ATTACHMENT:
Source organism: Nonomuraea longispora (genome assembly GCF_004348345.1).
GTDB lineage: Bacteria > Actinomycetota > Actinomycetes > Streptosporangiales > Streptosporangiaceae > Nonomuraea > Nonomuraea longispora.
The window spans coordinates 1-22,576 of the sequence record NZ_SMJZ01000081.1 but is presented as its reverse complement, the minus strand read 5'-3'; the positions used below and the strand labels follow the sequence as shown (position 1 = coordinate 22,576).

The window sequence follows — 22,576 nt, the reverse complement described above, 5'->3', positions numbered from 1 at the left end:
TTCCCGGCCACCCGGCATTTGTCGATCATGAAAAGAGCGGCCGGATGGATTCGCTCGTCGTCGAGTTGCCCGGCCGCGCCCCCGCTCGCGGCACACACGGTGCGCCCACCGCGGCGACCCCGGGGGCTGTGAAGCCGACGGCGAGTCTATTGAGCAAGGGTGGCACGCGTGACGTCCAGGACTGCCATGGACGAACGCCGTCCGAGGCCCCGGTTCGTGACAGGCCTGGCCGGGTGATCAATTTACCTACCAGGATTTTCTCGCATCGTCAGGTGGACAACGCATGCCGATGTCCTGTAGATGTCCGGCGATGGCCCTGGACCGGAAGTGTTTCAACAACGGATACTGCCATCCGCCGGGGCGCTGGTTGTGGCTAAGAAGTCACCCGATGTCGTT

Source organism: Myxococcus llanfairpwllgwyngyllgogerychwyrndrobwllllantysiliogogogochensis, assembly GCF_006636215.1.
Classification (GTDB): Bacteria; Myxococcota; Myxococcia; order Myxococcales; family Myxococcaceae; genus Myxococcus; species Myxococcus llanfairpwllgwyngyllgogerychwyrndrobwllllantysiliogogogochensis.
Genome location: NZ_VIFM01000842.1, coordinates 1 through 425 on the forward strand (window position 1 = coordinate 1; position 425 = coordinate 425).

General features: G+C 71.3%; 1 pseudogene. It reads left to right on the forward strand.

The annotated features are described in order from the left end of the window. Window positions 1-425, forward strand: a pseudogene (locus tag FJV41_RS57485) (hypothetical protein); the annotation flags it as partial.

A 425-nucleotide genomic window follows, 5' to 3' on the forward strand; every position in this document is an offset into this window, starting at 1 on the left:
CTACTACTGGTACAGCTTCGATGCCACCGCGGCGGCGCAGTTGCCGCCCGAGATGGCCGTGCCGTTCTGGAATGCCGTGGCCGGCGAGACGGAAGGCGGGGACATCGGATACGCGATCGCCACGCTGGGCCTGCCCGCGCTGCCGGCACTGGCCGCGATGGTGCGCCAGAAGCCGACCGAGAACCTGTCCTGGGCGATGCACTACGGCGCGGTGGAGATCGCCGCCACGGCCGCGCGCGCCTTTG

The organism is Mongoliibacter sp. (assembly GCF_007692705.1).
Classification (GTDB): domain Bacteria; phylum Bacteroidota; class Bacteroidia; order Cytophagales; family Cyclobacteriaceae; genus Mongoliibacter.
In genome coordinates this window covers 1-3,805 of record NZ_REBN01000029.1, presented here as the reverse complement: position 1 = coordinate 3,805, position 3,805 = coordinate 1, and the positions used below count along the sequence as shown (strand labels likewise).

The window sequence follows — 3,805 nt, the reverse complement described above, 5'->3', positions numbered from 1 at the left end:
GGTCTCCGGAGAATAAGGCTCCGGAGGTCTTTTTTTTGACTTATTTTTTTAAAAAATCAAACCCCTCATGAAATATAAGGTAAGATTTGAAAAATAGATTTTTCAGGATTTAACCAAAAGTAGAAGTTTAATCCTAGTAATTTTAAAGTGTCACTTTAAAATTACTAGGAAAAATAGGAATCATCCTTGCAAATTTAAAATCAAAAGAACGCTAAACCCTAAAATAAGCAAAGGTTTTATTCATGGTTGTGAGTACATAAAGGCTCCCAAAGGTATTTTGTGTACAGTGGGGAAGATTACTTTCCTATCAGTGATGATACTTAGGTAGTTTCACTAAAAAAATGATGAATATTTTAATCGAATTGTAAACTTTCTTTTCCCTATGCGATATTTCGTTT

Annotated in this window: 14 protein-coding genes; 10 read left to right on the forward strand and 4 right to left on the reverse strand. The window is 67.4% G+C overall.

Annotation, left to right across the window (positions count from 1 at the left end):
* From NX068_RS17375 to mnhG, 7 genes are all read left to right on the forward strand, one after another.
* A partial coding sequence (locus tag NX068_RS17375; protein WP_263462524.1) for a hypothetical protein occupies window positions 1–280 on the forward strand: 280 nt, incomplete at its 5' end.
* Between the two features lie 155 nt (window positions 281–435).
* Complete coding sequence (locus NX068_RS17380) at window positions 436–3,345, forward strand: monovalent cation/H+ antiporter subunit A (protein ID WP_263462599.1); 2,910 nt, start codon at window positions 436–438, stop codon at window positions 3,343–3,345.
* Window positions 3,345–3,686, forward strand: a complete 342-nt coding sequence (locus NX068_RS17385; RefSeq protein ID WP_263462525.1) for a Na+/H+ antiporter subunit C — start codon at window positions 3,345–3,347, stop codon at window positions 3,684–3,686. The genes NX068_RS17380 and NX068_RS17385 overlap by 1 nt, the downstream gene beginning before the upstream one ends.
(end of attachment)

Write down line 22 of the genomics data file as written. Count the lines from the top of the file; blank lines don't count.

* Between the two features lie 155 nt (window positions 281–435).